Auckland rates jiggery pokery

Auckland ratepayers could excused for being bamboozled by their rates and taxes and levies.

Mayor Phil Goff is claiming he is fulfilling a promise to keep rates rises below 2.5%.

RNZ: Auckland ratepayers could face 6.2 percent hike

Mayor Phil Goff has unveiled an ambitious mix of new rates, revenue-shifting and even council asset sales to boost the spending on critical infrastructure.

Mr Goff has defended the proposed changes as being in line with his election pledge of keeping general rates rises at 2.5 percent.

“It’s exactly what I promised – I said to people right across the community I want to get rid of the interim transport levy that’s costing everybody regardless of how often you use the roads, and replace it with a regional fuel tax,” he said.

The rating cake has new layers, built on a basic general rate rise of 2.5 percent, as Mr Goff pledged in his election campaign. The 2.5 percent is proposed only for the next two years, then rises to 3.5 percent.

But it is not that simple.

An additional 2.8 percent would come in a water quality targeted rate, aimed at accelerating significantly some big infrastructure projects to clean waterways and beaches.

Another 0.9 percent is added by a natural environment levy to deal with threats such as kauri dieback, possums and weed infestations.

Those rises are partly offset by ending, as scheduled, the Interim Transport Levy of $114 on households and $183 on business.

For an average priced home around $1 million this will slice 4.8 percent off the higher rates, leaving an overall increase of 1.4 percent.

That percentage increase will rise progressively for homes valued higher than $1m, and decrease for cheaper homes.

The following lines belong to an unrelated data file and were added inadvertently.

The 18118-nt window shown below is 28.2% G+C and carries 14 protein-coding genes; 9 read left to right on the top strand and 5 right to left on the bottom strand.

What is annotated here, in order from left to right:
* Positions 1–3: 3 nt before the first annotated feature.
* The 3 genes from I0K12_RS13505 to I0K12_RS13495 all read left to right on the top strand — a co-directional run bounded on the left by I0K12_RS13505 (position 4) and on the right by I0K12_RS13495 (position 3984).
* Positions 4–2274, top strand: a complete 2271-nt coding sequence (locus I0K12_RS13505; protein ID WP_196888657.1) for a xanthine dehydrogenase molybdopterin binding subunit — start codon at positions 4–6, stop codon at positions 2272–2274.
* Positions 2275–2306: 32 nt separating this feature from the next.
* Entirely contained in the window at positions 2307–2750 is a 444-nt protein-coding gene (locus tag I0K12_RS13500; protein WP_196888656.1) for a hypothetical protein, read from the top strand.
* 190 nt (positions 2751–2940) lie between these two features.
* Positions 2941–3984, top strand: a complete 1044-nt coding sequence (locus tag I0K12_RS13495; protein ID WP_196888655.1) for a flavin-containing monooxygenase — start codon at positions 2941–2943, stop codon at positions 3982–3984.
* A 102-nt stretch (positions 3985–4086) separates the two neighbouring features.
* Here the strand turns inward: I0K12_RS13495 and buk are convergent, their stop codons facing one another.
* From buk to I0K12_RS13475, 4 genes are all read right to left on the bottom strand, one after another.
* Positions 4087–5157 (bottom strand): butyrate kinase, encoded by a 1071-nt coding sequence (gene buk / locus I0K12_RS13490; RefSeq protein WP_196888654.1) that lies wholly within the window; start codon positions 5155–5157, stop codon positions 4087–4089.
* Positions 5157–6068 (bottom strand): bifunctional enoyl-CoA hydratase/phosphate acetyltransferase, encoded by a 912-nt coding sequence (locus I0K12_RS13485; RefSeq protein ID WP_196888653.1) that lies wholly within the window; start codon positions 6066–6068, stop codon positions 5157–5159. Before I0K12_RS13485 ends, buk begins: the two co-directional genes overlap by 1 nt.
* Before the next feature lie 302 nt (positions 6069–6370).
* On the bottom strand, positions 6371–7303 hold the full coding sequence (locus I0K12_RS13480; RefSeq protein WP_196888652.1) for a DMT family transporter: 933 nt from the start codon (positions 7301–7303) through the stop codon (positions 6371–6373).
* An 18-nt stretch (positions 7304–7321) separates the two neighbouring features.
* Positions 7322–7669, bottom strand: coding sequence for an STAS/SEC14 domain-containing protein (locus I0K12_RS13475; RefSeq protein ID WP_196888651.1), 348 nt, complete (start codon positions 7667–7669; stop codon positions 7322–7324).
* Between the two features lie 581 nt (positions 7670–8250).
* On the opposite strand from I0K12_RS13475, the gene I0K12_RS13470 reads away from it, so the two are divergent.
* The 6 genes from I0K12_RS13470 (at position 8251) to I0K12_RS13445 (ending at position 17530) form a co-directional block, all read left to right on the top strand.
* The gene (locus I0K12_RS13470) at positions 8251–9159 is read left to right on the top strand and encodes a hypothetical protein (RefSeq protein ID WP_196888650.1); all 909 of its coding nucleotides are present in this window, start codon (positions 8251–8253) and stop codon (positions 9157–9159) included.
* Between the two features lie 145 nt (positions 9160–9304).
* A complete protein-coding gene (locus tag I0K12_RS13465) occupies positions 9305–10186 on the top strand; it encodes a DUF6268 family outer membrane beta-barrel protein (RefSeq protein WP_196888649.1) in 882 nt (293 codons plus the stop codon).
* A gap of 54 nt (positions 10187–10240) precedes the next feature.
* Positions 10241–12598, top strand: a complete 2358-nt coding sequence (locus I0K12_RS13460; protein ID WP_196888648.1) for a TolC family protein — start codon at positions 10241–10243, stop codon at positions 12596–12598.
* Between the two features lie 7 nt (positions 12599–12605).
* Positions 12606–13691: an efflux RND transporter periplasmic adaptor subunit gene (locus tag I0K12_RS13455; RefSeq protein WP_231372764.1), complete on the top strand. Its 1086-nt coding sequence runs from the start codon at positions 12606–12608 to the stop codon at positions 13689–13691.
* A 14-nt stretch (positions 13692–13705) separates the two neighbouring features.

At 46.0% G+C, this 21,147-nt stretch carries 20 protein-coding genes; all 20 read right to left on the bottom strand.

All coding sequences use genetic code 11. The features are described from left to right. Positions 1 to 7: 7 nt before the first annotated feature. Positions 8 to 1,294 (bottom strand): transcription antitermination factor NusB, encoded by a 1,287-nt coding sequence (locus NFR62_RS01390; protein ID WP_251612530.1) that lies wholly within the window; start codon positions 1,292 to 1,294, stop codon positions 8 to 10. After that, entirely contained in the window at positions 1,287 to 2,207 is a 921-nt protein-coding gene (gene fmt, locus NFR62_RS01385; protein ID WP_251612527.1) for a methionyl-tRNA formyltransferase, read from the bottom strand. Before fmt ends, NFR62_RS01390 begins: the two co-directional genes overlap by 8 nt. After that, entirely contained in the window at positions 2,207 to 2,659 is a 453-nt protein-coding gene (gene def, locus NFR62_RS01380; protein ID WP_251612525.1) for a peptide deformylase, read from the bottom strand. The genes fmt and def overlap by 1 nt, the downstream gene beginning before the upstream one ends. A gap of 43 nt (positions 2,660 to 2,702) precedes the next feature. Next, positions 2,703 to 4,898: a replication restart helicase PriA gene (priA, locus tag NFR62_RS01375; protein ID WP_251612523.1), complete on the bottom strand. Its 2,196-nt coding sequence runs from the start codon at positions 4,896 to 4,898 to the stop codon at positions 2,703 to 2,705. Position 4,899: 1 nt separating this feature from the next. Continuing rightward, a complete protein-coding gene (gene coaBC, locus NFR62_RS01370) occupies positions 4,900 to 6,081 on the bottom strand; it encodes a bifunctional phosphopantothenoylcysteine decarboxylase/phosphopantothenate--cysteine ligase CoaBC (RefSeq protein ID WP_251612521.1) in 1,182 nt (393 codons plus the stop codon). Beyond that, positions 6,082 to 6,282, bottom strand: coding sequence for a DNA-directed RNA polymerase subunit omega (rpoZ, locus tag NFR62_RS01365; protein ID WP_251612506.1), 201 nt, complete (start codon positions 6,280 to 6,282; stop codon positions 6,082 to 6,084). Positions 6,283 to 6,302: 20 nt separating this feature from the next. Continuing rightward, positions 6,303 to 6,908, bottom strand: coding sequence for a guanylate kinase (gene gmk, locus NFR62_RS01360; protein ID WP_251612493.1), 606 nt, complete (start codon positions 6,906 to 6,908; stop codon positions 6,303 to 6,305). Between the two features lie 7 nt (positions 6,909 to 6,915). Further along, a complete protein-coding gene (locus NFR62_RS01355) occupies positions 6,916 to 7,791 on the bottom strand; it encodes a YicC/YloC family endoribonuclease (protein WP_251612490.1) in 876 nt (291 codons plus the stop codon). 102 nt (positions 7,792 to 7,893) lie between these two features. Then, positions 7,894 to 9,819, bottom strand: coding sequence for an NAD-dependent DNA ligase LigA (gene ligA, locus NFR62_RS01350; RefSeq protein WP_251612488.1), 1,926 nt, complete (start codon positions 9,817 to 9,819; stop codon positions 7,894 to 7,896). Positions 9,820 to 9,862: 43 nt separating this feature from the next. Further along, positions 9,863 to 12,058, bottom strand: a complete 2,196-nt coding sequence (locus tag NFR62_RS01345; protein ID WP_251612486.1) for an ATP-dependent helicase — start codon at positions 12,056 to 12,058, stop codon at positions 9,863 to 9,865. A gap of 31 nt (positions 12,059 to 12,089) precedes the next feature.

However, that levy will then be replaced by a 10 cent-a-litre regional fuel tax, which the government has told RNZ should be in place in time for the council’s next budget mid-2018.

It seems that few if any ratepayers will pay less, or less than 2.5%, and some will pay disproportionately more.

An additional variable is the impact of recent property revaluations, which affect how big a share of the city’s rates burden is apportioned to each property.

Many lower-priced suburbs in the west and south already face higher than average rates rises because of that process, and extra costs could be imposed via the proposed 6.2 percent increase, and the cost of the fuel tax, if they cover high mileage.

There will be ‘consultation’:

Aucklanders will be asked their views during consultation early next year on the budget, but will struggle to get a clear picture of how they are directly affected.

It looks likely many will struggle to understand the convoluted changes, and some may have real trouble paying for the increases.

Just as well everyone will get tax relief which is legislated to take effect from next April – oh, hang on, the Government are scrapping that.